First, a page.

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Optimal skin impedance promotes perception of ultrasonic switches

Abstract : Ultrasonic friction reduction is one potential technology for bringing tangibility to flat touchscreens. We previously established that this approach can be used to create an artificial sensation of pressing a mechanical switch by varying the coefficient of friction, which depends on the force applied by the user. This sensation proves effective majority of, but a non-negligible fraction reported feeling only weak sensations or none at all. In the present study, we examined the factors possibly involved in producing a vivid perception of a stimulus by measuring the mechanical impedance of the fingertip as an index to the frictional behavior, and performing psychophysical experiments. Subjects who experienced weaker sensations were found to have a weaker susceptibility to friction modulation, which may in turn be attributable to either a larger or a smaller than average/normal impedance; whereas those with a mechanical impedance of around 55 N.s/m clearly perceived the ultrasonic switch. Measuring and factoring the users impedance in real time could therefore provide a useful means of improving the rendering of ultrasonic surface haptic devices.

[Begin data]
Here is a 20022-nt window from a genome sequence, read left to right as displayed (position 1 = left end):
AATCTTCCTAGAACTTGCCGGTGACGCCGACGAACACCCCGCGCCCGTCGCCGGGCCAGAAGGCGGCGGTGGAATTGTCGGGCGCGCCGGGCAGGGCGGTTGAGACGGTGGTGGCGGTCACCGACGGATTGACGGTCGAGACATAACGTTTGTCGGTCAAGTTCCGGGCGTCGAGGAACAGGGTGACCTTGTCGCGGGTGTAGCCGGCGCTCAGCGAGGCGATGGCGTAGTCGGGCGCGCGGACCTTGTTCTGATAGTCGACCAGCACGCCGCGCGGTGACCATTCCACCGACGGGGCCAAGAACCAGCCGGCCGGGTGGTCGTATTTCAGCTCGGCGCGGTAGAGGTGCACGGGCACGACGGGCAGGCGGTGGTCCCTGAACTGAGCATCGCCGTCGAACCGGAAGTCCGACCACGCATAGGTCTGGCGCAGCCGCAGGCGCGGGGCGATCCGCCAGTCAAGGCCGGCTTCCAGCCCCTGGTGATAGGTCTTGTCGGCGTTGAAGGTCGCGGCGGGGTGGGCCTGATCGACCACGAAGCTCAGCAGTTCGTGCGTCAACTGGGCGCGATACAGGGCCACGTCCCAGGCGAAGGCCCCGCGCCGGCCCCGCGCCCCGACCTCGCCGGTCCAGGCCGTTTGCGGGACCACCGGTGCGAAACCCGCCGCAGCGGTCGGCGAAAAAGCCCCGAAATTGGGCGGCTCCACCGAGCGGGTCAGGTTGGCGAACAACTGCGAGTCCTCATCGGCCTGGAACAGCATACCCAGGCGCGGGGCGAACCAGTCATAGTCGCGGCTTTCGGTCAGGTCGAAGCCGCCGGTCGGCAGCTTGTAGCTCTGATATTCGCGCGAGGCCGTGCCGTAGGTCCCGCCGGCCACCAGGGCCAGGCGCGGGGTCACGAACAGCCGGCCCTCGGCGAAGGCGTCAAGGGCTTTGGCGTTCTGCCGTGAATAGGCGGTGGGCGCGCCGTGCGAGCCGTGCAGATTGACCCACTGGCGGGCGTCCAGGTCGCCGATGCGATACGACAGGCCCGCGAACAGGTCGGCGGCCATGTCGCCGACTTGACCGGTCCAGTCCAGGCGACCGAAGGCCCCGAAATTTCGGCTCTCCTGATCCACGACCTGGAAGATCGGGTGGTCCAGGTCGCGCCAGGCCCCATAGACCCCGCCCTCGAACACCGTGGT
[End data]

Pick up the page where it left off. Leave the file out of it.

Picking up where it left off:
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Contributor : Christophe Bourdin Connect in order to contact the contributor
Submitted on : Thursday, September 14, 2017 - 7:11:46 AM
Last modification on : Wednesday, November 3, 2021 - 4:45:26 AM




Jocelyn Monnoyer, Emmanuelle Diaz, Christophe Bourdin, Michael Wiertlewski. Optimal skin impedance promotes perception of ultrasonic switches. World Haptics Conference (WHC), 2017 IEEE, Jun 2017, Munich, Germany. ⟨10.1109/WHC.2017.7989889⟩. ⟨hal-01587277⟩



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